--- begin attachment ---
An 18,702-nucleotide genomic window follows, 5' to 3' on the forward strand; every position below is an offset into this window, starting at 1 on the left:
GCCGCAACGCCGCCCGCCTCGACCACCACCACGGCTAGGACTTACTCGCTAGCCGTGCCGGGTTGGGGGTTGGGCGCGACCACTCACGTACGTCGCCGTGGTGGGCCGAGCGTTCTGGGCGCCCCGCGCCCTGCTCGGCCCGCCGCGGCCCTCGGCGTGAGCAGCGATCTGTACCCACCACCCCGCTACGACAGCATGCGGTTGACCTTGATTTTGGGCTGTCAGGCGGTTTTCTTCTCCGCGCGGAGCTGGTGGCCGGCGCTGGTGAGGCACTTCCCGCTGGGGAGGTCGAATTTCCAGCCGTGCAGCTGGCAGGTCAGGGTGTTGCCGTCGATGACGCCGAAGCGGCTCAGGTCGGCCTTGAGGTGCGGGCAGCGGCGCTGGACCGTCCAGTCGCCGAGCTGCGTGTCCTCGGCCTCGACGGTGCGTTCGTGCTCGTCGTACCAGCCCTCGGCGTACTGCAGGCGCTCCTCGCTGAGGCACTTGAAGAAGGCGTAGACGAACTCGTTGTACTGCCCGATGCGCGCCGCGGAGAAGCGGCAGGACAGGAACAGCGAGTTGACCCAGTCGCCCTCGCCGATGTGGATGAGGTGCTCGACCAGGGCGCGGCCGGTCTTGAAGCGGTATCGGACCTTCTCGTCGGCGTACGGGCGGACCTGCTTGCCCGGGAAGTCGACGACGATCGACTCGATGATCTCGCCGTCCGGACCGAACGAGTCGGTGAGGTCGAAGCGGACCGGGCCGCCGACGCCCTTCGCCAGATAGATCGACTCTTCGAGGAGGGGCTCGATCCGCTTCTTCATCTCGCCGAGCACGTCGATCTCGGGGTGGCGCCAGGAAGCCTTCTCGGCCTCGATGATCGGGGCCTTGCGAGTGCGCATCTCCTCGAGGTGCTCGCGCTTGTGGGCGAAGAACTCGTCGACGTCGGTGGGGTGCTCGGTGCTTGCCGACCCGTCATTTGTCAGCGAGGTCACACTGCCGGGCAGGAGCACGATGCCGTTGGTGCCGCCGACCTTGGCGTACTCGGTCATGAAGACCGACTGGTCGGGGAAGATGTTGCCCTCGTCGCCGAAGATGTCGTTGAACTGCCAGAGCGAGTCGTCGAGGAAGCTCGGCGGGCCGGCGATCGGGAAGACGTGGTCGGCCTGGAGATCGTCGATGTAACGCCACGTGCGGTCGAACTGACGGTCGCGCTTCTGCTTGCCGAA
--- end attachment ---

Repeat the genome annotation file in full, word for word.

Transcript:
An 18,702-nucleotide genomic window follows, 5' to 3' on the forward strand; every position below is an offset into this window, starting at 1 on the left:
GCCGCAACGCCGCCCGCCTCGACCACCACCACGGCTAGGACTTACTCGCTAGCCGTGCCGGGTTGGGGGTTGGGCGCGACCACTCACGTACGTCGCCGTGGTGGGCCGAGCGTTCTGGGCGCCCCGCGCCCTGCTCGGCCCGCCGCGGCCCTCGGCGTGAGCAGCGATCTGTACCCACCACCCCGCTACGACAGCATGCGGTTGACCTTGATTTTGGGCTGTCAGGCGGTTTTCTTCTCCGCGCGGAGCTGGTGGCCGGCGCTGGTGAGGCACTTCCCGCTGGGGAGGTCGAATTTCCAGCCGTGCAGCTGGCAGGTCAGGGTGTTGCCGTCGATGACGCCGAAGCGGCTCAGGTCGGCCTTGAGGTGCGGGCAGCGGCGCTGGACCGTCCAGTCGCCGAGCTGCGTGTCCTCGGCCTCGACGGTGCGTTCGTGCTCGTCGTACCAGCCCTCGGCGTACTGCAGGCGCTCCTCGCTGAGGCACTTGAAGAAGGCGTAGACGAACTCGTTGTACTGCCCGATGCGCGCCGCGGAGAAGCGGCAGGACAGGAACAGCGAGTTGACCCAGTCGCCCTCGCCGATGTGGATGAGGTGCTCGACCAGGGCGCGGCCGGTCTTGAAGCGGTATCGGACCTTCTCGTCGGCGTACGGGCGGACCTGCTTGCCCGGGAAGTCGACGACGATCGACTCGATGATCTCGCCGTCCGGACCGAACGAGTCGGTGAGGTCGAAGCGGACCGGGCCGCCGACGCCCTTCGCCAGATAGATCGACTCTTCGAGGAGGGGCTCGATCCGCTTCTTCATCTCGCCGAGCACGTCGATCTCGGGGTGGCGCCAGGAAGCCTTCTCGGCCTCGATGATCGGGGCCTTGCGAGTGCGCATCTCCTCGAGGTGCTCGCGCTTGTGGGCGAAGAACTCGTCGACGTCGGTGGGGTGCTCGGTGCTTGCCGACCCGTCATTTGTCAGCGAGGTCACACTGCCGGGCAGGAGCACGATGCCGTTGGTGCCGCCGACCTTGGCGTACTCGGTCATGAAGACCGACTGGTCGGGGAAGATGTTGCCCTCGTCGCCGAAGATGTCGTTGAACTGCCAGAGCGAGTCGTCGAGGAAGCTCGGCGGGCCGGCGATCGGGAAGACGTGGTCGGCCTGGAGATCGTCGATGTAACGCCACGTGCGGTCGAACTGACGGTCGCGCTTCTGCTTGCCGAA